IN OTHER WORDS: Iraq trial
The trial and sentencing of Saddam Hussein for one circumscribed atrocity can hardly be considered a model for future prosecutions of heads of state who commit crimes against humanity.
The crucial question that hovers over the tribunal’s future concerns the will to pursue a more complete justice. The reason to arraign Saddam in a court of law should not be merely to exact punishment, much less revenge, for his crimes. The Pol Pots, Stalins, and Hitlers of history belong to a special category. As mass murderers wielding state power, they carry a strain of institutionalised malice that is forever in danger of recurring in new forms. The best antidote is remembrance. As things now stand in the case of Saddam, however, there is a chance he will be put to death soon after his appeal of this guilty verdict runs its course - before he can be fully tried and judged for his worst crimes.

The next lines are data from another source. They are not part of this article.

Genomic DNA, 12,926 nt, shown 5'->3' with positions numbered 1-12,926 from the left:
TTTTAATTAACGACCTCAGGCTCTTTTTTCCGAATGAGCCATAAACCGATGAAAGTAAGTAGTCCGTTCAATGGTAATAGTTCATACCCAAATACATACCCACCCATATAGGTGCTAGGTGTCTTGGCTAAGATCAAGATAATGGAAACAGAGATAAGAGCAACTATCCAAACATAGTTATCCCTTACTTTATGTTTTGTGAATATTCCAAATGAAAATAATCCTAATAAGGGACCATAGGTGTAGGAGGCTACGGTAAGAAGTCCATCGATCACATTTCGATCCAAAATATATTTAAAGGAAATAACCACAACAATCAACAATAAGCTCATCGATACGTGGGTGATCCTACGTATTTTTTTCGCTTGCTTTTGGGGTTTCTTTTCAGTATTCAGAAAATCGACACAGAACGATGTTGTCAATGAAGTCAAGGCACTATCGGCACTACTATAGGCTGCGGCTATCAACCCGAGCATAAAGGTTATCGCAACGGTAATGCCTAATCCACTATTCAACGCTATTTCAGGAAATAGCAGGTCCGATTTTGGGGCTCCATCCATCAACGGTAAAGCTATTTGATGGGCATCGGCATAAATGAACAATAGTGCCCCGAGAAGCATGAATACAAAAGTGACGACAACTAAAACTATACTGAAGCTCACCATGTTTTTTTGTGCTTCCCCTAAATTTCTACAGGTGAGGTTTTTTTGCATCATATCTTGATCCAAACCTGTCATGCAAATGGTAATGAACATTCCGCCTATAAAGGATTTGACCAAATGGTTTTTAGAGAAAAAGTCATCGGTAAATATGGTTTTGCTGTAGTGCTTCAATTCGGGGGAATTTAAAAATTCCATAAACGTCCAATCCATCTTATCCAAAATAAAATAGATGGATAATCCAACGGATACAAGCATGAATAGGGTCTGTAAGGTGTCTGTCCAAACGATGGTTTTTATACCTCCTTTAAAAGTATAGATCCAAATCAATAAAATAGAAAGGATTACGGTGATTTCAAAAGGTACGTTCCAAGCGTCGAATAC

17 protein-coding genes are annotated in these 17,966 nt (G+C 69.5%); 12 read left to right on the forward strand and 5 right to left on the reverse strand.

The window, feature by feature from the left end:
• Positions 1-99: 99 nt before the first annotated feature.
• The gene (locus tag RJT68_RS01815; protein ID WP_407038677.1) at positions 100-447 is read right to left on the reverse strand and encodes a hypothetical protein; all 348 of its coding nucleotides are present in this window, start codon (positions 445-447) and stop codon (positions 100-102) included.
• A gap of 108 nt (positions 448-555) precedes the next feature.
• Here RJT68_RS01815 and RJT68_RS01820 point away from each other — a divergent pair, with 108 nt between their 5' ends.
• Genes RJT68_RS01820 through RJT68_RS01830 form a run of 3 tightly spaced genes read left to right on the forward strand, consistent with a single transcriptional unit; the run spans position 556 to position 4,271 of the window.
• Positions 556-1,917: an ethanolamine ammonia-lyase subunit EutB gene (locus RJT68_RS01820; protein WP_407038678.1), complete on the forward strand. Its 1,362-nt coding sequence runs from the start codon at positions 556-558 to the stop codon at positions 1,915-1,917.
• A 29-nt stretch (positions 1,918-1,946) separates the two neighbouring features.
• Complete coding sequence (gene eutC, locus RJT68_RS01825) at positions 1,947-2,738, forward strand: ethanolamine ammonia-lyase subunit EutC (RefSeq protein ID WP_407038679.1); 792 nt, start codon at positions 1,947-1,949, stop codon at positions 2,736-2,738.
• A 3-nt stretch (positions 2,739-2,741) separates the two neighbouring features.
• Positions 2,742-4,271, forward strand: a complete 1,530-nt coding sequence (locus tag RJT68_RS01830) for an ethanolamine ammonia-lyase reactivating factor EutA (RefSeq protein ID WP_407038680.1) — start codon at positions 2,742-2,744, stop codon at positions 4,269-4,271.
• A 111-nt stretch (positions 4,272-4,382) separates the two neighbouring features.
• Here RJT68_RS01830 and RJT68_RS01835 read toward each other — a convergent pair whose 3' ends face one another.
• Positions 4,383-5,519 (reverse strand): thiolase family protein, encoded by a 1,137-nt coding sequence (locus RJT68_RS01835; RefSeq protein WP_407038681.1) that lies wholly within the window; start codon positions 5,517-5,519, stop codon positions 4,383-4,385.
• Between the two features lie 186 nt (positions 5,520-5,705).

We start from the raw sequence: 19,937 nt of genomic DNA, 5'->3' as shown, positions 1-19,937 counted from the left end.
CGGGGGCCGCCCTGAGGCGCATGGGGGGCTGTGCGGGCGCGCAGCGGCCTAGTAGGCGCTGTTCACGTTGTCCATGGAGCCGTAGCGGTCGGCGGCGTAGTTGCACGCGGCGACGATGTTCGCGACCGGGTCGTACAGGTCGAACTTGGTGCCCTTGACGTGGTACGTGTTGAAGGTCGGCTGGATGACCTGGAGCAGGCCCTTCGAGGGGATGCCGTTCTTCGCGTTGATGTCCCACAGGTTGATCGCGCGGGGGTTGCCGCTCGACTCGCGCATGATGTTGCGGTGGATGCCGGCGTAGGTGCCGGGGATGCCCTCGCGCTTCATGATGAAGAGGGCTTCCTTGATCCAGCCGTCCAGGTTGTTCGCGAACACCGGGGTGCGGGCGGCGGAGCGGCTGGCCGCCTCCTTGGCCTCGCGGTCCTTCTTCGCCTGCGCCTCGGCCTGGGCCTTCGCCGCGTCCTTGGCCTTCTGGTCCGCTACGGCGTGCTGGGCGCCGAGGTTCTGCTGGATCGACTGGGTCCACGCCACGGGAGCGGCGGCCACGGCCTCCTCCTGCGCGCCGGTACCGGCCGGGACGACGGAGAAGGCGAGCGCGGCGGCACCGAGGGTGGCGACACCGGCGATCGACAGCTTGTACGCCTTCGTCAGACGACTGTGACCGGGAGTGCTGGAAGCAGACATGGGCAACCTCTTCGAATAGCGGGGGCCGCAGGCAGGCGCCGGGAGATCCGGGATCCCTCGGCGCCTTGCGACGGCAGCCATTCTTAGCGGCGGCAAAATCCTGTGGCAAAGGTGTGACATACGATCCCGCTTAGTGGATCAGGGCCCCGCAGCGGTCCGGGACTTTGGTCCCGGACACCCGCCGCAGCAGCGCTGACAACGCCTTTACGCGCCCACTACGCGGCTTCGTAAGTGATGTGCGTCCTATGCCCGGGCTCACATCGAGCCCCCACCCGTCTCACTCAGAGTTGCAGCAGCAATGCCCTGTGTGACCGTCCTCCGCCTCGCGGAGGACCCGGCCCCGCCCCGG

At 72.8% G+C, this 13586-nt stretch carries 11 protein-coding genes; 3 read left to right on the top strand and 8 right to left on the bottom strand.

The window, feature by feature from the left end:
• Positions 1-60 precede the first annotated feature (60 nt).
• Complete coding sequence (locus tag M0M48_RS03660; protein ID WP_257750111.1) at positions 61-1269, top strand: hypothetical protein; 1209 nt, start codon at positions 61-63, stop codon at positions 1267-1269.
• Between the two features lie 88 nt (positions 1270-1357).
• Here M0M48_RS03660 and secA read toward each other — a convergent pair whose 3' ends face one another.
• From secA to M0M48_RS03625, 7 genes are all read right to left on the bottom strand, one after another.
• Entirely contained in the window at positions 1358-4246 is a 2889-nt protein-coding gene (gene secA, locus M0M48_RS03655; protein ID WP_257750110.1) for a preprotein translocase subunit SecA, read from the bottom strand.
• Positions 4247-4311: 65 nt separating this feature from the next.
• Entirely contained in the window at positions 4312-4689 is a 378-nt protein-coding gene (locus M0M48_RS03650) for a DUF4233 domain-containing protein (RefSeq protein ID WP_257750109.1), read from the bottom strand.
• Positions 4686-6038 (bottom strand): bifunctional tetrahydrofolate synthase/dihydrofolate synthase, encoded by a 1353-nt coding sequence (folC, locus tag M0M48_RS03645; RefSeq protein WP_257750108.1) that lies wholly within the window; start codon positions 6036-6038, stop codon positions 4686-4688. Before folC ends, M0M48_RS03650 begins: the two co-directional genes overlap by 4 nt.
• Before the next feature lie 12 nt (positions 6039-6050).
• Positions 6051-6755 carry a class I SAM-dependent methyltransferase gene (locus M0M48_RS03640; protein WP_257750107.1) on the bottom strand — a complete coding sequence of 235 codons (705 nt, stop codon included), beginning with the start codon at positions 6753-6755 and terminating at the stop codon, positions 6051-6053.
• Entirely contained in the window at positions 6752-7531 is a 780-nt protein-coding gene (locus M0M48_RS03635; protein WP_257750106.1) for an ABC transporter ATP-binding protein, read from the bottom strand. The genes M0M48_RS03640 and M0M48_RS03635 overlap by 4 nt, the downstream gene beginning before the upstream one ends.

The core obligation of the Iraqi government conducting the tribunal should be to history. It should be to document legally the guilt of Saddam and his henchmen for their genocidal crimes against entire ethnic and religious communities in Iraq as well as their war crimes against Iranians and Kuwaitis.
To cut short the Iraqi tribunal would be to deprive future generations of a powerful antidote against a future despot.